Storage replication has often been suggested as an excellent methodology for data protection. However, SMBs often have a hard time deciding which type of data storage replication is best for
Before implementing storage replication, SMBs must first establish their individual data protection requirements. This means determining what types of data loss protection is wanted, needed and/or required, as well as the amount of budget that can be spent. Data loss can be the result of a hard disk drive failure, a storage system failure, a user error, an application error, data corruption, malware, a building or campus disaster, or a regional disaster. Establishing data loss protection and recovery requirements narrows down the potential data replication choices and simplifies selection. For example: If the requirements include rollback protection against human error, corruptions or malware, mirroring is not a good choice. The replication option must include time-based versioning to allow for rollback.
The three types of replication technology that makes good financial sense for a cost-conscious SMB are server-based, storage system-based and cloud-based backup or replication service (i.e., online backup).
Server-based options are basically software that runs on the server and replicates server-to-server (like-to-like) locally or over the wide area. Some of the common data replication options in the server-based category include CA XOsoft, CommVault Simpana, Double-Take Software Inc., EMC Corp.'s RepliStor, InMage Scout and Vizioncore vReplicator (VMware VM replication only). For Windows-only environments, Microsoft Corp.'s Distributed File System (DFS) replicator is a very effective form of low-cost replication. Note that some logical volume managers such as Symantec Corp.'s Veritas LVM, SUN ZFS, some of the Linux Inc. LVMS, and most of the Unix LVMs also provide various levels of server-based replication. All of these options can provide cost-effective data protection replication if they meet your requirements.
Storage system-based replication
The storage system-based replication options are far more numerous. The vast majority of storage systems today provide some form of replication. Storage system replication typically includes snapshots and mirroring (sync, async, and/or semi-sync which is snapshot mirrored async.) Some even provide continuous data protection (CDP). A good way to think about CDP is that it's functionally similar to snapshots on every single point-in-time, allowing rollback to any data version. Storage system-based replication is available through most arrays. However, storage system replication functionality and pricing varies. Make sure any vendor(s) selected are tested to insure they meet your requirements.
Cloud-based backup and replication for SMBs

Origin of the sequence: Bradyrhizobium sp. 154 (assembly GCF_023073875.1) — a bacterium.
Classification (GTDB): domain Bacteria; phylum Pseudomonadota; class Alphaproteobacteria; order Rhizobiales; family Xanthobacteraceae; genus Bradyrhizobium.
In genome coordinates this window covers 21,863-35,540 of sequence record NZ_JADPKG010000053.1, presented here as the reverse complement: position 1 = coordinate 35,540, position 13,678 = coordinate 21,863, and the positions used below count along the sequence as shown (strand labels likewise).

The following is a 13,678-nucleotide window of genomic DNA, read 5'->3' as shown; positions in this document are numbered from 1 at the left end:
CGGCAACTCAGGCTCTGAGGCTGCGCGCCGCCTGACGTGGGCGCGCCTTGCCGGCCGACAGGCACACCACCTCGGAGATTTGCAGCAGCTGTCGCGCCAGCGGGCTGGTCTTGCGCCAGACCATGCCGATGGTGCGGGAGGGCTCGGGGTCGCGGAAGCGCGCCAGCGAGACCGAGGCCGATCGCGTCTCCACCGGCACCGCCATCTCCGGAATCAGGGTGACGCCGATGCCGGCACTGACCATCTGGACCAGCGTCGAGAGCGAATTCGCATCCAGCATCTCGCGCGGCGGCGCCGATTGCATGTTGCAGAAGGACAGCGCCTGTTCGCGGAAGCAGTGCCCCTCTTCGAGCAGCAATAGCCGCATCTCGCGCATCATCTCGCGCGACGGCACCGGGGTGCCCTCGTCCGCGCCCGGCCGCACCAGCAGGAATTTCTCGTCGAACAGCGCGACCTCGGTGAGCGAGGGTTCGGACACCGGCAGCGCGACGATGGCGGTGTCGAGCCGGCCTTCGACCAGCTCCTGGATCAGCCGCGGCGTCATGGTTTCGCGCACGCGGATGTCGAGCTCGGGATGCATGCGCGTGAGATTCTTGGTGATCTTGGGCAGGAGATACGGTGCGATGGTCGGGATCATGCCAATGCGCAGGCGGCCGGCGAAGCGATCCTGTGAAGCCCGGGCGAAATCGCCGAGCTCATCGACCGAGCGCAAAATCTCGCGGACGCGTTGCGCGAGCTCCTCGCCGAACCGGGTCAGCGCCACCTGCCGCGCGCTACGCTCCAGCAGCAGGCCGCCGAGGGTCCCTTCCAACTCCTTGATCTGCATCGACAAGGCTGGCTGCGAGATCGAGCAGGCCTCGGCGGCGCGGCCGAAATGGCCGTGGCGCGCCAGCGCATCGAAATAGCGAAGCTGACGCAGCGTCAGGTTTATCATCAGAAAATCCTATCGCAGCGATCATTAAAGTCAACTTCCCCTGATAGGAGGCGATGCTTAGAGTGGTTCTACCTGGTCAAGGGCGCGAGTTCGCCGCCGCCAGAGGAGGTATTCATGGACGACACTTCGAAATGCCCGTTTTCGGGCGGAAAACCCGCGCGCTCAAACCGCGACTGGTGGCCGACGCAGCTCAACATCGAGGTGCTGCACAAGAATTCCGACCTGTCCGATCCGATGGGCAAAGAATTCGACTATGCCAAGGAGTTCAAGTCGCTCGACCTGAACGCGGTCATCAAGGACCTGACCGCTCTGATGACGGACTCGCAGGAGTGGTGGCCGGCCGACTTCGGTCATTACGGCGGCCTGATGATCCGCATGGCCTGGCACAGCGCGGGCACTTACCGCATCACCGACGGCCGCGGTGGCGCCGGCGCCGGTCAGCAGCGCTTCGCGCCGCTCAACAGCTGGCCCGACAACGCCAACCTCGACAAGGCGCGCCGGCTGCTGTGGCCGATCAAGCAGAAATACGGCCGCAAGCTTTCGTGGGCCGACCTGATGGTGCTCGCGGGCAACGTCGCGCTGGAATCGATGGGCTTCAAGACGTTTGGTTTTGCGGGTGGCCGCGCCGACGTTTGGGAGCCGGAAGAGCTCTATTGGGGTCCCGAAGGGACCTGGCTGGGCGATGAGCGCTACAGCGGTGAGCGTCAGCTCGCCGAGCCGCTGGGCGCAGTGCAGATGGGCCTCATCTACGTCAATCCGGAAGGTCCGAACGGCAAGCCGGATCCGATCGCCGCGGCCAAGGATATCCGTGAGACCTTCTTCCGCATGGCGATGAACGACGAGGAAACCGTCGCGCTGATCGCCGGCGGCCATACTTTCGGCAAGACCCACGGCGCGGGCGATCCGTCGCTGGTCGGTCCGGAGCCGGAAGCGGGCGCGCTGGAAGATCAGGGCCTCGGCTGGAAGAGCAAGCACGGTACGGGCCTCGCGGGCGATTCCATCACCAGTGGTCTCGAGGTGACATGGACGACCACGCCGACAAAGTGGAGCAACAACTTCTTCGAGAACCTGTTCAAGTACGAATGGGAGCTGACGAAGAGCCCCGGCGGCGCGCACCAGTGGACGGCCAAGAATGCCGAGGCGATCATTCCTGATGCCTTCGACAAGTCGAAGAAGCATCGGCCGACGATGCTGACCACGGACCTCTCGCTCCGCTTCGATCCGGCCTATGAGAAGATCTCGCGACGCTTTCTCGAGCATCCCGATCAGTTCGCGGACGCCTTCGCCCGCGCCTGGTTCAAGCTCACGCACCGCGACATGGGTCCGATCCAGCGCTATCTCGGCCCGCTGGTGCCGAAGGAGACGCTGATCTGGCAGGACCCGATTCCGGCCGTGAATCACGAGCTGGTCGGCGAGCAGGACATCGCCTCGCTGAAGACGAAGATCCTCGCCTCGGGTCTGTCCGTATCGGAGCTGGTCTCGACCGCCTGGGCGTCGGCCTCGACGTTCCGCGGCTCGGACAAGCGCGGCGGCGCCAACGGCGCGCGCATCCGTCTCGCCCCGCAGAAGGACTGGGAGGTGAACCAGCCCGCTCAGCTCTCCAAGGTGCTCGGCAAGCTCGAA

The cloud-based backup and replication option is interesting and usually quite simple to implement. It provides an on-site appliance and/or software agent(s) for your servers or applications. Data is then replicated to the cloud service provider, and along the way it's usually incrementally replicated, deduplicated, compressed and encrypted. Costs are predictable and tied directly to the amount of data stored and the service requirements for data recovery. The key is the data recovery requirements. Most cloud services can handle files and relatively small amounts of data recovery over the WAN. Large failures or real disasters are another matter. This type of data recovery requires special handling by the cloud service provider. The WAN bandwidth is commonly too slow to provide any form of useful timely recovery. Usually it means providing a storage system with your data overnighted to your facility of choice with onsite support. The difference in pricing reflects the type of data loss recovery you require.
There are literally thousands of cloud-based service providers. But here is a representative sample: Arcplace, Axcient Inc., Backup My Info Inc., Bell Canada, CDW Corp., EVS Corp., DS3 DataVaulting, HexiSTOR Data Protection Services, Hewlett Packard (HP) Co., IBM, Remote Backup Systems, Renovo Data, RestorePoint Inc., SpiderOak Inc., SunGard Secure2Disk, TDG Communication Inc.'s Dakota Backup, Technology Partners, Venyu Inc.'s AmeriVault, XiloCore and many more.
There are numerous low-cost replication choices for SMBs, but picking the right one means spending meaningful research time up front.
About the author: Marc Staimer is the founder, senior analyst, and CDS of Dragon Slayer Consulting in Beaverton, OR. The consulting practice of 11-plus years has focused in the areas of strategic planning, product development, and market development. With over 28 years of marketing, sales and business experience in infrastructure, storage, server, software and virtualization, he's considered one of the industry's leading experts. Marc can be reached at firstname.lastname@example.org.
This was first published in November 2009